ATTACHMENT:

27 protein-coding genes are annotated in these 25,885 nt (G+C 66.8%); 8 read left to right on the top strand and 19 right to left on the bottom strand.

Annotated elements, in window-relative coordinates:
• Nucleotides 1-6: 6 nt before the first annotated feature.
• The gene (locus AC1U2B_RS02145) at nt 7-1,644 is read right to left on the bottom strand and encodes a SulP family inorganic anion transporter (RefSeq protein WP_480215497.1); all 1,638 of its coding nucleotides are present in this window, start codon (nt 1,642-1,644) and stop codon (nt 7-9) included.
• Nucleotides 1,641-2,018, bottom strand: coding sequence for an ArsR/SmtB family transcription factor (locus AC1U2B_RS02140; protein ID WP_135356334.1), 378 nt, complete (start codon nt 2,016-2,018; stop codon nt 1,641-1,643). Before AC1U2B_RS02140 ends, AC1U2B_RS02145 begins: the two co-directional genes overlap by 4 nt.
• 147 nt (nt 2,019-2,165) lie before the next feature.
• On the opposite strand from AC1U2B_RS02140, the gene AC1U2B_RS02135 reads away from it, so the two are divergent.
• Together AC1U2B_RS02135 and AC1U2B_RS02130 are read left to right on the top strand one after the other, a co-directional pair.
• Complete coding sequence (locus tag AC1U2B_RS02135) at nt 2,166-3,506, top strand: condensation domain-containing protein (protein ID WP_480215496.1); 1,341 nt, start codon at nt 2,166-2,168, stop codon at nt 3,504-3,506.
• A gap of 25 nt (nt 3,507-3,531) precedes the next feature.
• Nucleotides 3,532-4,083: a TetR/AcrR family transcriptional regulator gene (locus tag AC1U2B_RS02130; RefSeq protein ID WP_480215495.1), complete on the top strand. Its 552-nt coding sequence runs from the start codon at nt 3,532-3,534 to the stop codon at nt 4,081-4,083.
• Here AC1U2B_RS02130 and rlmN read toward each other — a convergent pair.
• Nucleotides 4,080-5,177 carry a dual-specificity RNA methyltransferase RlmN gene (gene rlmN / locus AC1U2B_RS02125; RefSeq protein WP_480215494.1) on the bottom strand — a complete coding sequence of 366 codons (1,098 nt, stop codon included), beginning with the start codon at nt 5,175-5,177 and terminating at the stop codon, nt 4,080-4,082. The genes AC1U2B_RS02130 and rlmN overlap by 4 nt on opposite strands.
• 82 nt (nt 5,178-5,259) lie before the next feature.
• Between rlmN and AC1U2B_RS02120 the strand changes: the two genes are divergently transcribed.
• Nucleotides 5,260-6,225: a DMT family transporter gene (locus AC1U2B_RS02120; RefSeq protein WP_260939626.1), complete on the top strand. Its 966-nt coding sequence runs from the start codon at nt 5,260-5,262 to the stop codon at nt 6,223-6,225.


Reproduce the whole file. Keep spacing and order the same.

27 protein-coding genes are annotated in these 25,885 nt (G+C 66.8%); 8 read left to right on the top strand and 19 right to left on the bottom strand.

Annotated elements, in window-relative coordinates:
• Nucleotides 1-6: 6 nt before the first annotated feature.
• The gene (locus AC1U2B_RS02145) at nt 7-1,644 is read right to left on the bottom strand and encodes a SulP family inorganic anion transporter (RefSeq protein WP_480215497.1); all 1,638 of its coding nucleotides are present in this window, start codon (nt 1,642-1,644) and stop codon (nt 7-9) included.
• Nucleotides 1,641-2,018, bottom strand: coding sequence for an ArsR/SmtB family transcription factor (locus AC1U2B_RS02140; protein ID WP_135356334.1), 378 nt, complete (start codon nt 2,016-2,018; stop codon nt 1,641-1,643). Before AC1U2B_RS02140 ends, AC1U2B_RS02145 begins: the two co-directional genes overlap by 4 nt.
• 147 nt (nt 2,019-2,165) lie before the next feature.
• On the opposite strand from AC1U2B_RS02140, the gene AC1U2B_RS02135 reads away from it, so the two are divergent.
• Together AC1U2B_RS02135 and AC1U2B_RS02130 are read left to right on the top strand one after the other, a co-directional pair.
• Complete coding sequence (locus tag AC1U2B_RS02135) at nt 2,166-3,506, top strand: condensation domain-containing protein (protein ID WP_480215496.1); 1,341 nt, start codon at nt 2,166-2,168, stop codon at nt 3,504-3,506.
• A gap of 25 nt (nt 3,507-3,531) precedes the next feature.
• Nucleotides 3,532-4,083: a TetR/AcrR family transcriptional regulator gene (locus tag AC1U2B_RS02130; RefSeq protein ID WP_480215495.1), complete on the top strand. Its 552-nt coding sequence runs from the start codon at nt 3,532-3,534 to the stop codon at nt 4,081-4,083.
• Here AC1U2B_RS02130 and rlmN read toward each other — a convergent pair.
• Nucleotides 4,080-5,177 carry a dual-specificity RNA methyltransferase RlmN gene (gene rlmN / locus AC1U2B_RS02125; RefSeq protein WP_480215494.1) on the bottom strand — a complete coding sequence of 366 codons (1,098 nt, stop codon included), beginning with the start codon at nt 5,175-5,177 and terminating at the stop codon, nt 4,080-4,082. The genes AC1U2B_RS02130 and rlmN overlap by 4 nt on opposite strands.
• 82 nt (nt 5,178-5,259) lie before the next feature.
• Between rlmN and AC1U2B_RS02120 the strand changes: the two genes are divergently transcribed.
• Nucleotides 5,260-6,225: a DMT family transporter gene (locus AC1U2B_RS02120; RefSeq protein WP_260939626.1), complete on the top strand. Its 966-nt coding sequence runs from the start codon at nt 5,260-5,262 to the stop codon at nt 6,223-6,225.